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SaaS and Services – Are Services About to Take Off?

As software as a service grows in popularity in energy and commodity trading and risk management, will other services also take off? For many years, GMSL basically ran a profitable business based on providing a variety of scheduling and logistics services in UK and European gas and power markets but beyond that, it was actually quite hard to find businesses that provided discrete services into the more technical side of trading and risk. Yes, there were and are data aggregators providing data as a service and there was a push by the large systems integrators in to business process outsourcing that from here anyway, probably didn’t take off quite as well as was hoped. BPO, for us, includes a transfer of staff from one payroll to another and is usually about cost reduction whereas, providing sophisticated technical services – often based on a software platform – is more about things like staying focused in the business, ensuring weekend and out of hours coverage, and optimizing processes – as well as cost reduction.

However, in the last couple of years and especially since SaaS grew in popularity and availability, we have seen signs of the services sector taking off. Enter Energy One, for example. It has made no secret of its push to provide 24 by 7 services in the scheduling, logistics and auctions arena via its acquisition of various entities in Europe and Australia that allow it to offer a follow the sun support operation. It is seeing success in this area, according to executives I talked to and, hopes to continue to expand in that arena. A quick web search reveals a few other entities starting to offer such services though regionally in places like Iberia, Italy and other markets. It also shows a surge in trading on behalf of services extending the DMA model into a true service for those who wish to outsource energy procurement or hedging, for example. Among the better examples is Enspired Trading who by virtue of its internal software can offer automated and algorithmic trading for customers like batteries or small-scale distributed generation and so on. The trading and hedging side really does appear set for take off. Additionally, risk as a service is now also being offered by a variety of risk software vendors. We wrote a white paper a couple of years ago for FIS who offer RaaS, via its adaptiv platform, but it is not alone in this and other, usually more modern technology-based vendors are able to offer a variety of such services as well.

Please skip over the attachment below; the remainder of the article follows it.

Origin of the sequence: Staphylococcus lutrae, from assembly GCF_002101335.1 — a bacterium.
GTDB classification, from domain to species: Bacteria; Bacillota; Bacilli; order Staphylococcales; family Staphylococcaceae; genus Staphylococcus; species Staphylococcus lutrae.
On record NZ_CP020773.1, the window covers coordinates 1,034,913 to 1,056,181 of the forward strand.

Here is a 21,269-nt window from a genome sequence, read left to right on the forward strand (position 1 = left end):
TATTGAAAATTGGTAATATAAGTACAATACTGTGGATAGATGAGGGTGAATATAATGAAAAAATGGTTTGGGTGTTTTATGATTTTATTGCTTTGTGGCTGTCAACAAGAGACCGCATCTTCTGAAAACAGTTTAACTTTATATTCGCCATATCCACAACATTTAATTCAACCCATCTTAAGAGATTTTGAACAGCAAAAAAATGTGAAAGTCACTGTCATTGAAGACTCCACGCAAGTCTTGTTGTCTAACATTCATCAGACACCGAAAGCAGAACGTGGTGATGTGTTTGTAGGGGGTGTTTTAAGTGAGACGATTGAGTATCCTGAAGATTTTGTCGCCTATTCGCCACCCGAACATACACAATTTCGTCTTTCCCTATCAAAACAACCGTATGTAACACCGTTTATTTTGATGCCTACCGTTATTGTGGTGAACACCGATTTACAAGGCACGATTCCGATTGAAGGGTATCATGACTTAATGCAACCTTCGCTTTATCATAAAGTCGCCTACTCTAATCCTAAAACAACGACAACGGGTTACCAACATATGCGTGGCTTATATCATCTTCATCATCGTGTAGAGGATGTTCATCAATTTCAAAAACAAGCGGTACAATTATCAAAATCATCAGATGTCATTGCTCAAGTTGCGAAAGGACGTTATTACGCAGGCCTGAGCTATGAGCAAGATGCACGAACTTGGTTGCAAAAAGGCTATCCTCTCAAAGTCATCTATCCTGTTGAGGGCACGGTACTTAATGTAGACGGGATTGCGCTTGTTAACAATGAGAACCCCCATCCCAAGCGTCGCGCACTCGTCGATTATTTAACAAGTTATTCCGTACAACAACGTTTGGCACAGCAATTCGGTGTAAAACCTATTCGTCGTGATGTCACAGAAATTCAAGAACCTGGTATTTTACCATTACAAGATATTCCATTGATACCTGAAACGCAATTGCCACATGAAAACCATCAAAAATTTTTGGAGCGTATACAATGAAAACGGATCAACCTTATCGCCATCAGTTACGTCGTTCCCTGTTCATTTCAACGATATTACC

In essence, as the industry adopts a SaaS architecture – especially one that is more of a mix and match ecosystem of solutions and suppliers, the opportunity to simply outsource parts of the broader trading and risk operation seems to become more viable and attractive. Even if that is only to offer out of hours and weekend coverage. We expect the services side of the business to see significant growth in the coming years driven by needs to focus and ‘reduce’ internal complexity, cut costs, optimize, and comply with an increasing number of onerous regulations and requirements. It simply makes sense, especially for small firms, to look at outsourcing parts of the business to firms that can offer state of the art software combined with deep domain expertise. We have started to add such providers to our directory and added a category of services to that directory to cater for this. And, we will be following this emerging market as it grows and evolves in the coming months and years. If your firm offers such services, please do contact us.

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